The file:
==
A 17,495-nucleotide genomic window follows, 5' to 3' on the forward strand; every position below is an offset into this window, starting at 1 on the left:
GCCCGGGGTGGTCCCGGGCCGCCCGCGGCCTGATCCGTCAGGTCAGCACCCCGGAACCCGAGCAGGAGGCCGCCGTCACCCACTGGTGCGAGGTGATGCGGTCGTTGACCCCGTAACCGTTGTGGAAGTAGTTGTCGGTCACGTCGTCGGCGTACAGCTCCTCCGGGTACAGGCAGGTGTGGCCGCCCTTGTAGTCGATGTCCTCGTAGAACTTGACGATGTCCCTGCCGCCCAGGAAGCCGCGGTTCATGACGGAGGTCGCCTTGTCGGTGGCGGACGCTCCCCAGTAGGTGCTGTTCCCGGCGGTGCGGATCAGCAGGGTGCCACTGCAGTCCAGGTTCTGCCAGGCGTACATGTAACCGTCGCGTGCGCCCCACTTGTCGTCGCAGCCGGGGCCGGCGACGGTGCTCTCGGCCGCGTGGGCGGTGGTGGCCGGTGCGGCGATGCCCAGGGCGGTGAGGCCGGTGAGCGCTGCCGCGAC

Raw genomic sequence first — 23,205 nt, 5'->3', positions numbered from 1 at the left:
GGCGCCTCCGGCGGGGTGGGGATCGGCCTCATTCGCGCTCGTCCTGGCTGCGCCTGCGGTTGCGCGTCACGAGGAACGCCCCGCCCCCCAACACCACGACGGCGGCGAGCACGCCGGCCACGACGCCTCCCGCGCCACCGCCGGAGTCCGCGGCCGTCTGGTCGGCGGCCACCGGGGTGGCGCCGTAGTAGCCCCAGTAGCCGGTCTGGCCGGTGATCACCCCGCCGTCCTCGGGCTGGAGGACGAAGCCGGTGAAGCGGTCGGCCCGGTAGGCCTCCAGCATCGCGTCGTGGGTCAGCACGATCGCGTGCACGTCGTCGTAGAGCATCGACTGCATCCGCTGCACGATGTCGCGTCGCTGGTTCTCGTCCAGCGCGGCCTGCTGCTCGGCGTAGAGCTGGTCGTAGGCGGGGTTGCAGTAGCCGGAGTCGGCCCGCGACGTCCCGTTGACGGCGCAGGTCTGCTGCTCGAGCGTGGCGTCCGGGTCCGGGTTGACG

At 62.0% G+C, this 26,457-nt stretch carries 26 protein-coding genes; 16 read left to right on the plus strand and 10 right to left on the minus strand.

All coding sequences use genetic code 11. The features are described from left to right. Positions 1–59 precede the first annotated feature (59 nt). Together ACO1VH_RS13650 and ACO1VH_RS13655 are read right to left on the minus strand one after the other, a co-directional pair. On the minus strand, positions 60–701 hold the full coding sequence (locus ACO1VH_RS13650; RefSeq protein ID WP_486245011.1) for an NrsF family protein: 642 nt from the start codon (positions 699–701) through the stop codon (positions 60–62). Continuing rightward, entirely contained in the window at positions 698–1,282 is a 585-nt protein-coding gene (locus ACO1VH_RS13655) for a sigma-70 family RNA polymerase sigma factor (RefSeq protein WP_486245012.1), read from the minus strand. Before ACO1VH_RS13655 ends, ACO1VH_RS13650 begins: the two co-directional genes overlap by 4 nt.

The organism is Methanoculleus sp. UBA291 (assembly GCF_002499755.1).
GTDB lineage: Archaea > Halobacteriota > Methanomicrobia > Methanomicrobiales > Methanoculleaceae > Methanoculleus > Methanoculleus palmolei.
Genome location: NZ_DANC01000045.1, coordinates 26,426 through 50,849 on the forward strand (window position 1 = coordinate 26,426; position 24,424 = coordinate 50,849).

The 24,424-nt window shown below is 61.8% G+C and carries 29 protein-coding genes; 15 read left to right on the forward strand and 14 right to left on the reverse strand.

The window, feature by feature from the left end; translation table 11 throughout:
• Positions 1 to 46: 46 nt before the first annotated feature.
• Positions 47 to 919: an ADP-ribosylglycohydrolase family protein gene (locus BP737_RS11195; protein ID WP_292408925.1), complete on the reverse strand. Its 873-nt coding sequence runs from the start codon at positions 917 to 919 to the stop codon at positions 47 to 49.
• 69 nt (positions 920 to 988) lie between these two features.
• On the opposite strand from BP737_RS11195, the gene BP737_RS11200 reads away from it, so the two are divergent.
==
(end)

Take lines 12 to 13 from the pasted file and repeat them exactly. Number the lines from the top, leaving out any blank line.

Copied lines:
• Positions 1 to 46: 46 nt before the first annotated feature.
• Positions 47 to 919: an ADP-ribosylglycohydrolase family protein gene (locus BP737_RS11195; protein ID WP_292408925.1), complete on the reverse strand. Its 873-nt coding sequence runs from the start codon at positions 917 to 919 to the stop codon at positions 47 to 49.